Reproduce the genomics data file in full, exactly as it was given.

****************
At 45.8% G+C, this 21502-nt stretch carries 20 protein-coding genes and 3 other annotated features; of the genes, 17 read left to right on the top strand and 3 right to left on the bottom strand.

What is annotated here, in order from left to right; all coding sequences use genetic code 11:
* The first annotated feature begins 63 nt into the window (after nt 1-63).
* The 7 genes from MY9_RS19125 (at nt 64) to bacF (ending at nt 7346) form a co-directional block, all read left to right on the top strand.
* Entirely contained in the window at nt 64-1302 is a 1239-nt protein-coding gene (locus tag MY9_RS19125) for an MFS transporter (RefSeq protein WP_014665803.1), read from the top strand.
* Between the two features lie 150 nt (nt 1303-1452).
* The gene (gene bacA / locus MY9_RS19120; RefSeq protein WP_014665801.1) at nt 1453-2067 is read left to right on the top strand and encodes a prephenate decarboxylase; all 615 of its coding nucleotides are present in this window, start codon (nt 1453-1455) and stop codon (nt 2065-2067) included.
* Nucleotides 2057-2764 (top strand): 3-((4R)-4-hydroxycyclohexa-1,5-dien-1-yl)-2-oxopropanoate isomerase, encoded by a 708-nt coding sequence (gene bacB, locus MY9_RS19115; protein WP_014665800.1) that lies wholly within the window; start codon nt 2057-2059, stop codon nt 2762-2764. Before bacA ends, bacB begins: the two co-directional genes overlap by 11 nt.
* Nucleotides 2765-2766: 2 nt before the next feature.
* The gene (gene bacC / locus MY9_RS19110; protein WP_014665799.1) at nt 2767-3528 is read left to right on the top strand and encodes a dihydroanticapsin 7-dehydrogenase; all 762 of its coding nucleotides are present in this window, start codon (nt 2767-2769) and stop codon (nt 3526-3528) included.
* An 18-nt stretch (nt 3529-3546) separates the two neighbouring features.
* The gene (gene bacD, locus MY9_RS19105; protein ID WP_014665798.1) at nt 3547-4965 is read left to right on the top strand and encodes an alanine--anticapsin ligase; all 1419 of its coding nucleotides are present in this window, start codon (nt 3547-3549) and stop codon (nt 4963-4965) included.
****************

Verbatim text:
At 45.8% G+C, this 21502-nt stretch carries 20 protein-coding genes and 3 other annotated features; of the genes, 17 read left to right on the top strand and 3 right to left on the bottom strand.

What is annotated here, in order from left to right; all coding sequences use genetic code 11:
* The first annotated feature begins 63 nt into the window (after nt 1-63).
* The 7 genes from MY9_RS19125 (at nt 64) to bacF (ending at nt 7346) form a co-directional block, all read left to right on the top strand.
* Entirely contained in the window at nt 64-1302 is a 1239-nt protein-coding gene (locus tag MY9_RS19125) for an MFS transporter (RefSeq protein WP_014665803.1), read from the top strand.
* Between the two features lie 150 nt (nt 1303-1452).
* The gene (gene bacA / locus MY9_RS19120; RefSeq protein WP_014665801.1) at nt 1453-2067 is read left to right on the top strand and encodes a prephenate decarboxylase; all 615 of its coding nucleotides are present in this window, start codon (nt 1453-1455) and stop codon (nt 2065-2067) included.
* Nucleotides 2057-2764 (top strand): 3-((4R)-4-hydroxycyclohexa-1,5-dien-1-yl)-2-oxopropanoate isomerase, encoded by a 708-nt coding sequence (gene bacB, locus MY9_RS19115; protein WP_014665800.1) that lies wholly within the window; start codon nt 2057-2059, stop codon nt 2762-2764. Before bacA ends, bacB begins: the two co-directional genes overlap by 11 nt.
* Nucleotides 2765-2766: 2 nt before the next feature.
* The gene (gene bacC / locus MY9_RS19110; protein WP_014665799.1) at nt 2767-3528 is read left to right on the top strand and encodes a dihydroanticapsin 7-dehydrogenase; all 762 of its coding nucleotides are present in this window, start codon (nt 2767-2769) and stop codon (nt 3526-3528) included.
* An 18-nt stretch (nt 3529-3546) separates the two neighbouring features.
* The gene (gene bacD, locus MY9_RS19105; protein ID WP_014665798.1) at nt 3547-4965 is read left to right on the top strand and encodes an alanine--anticapsin ligase; all 1419 of its coding nucleotides are present in this window, start codon (nt 3547-3549) and stop codon (nt 4963-4965) included.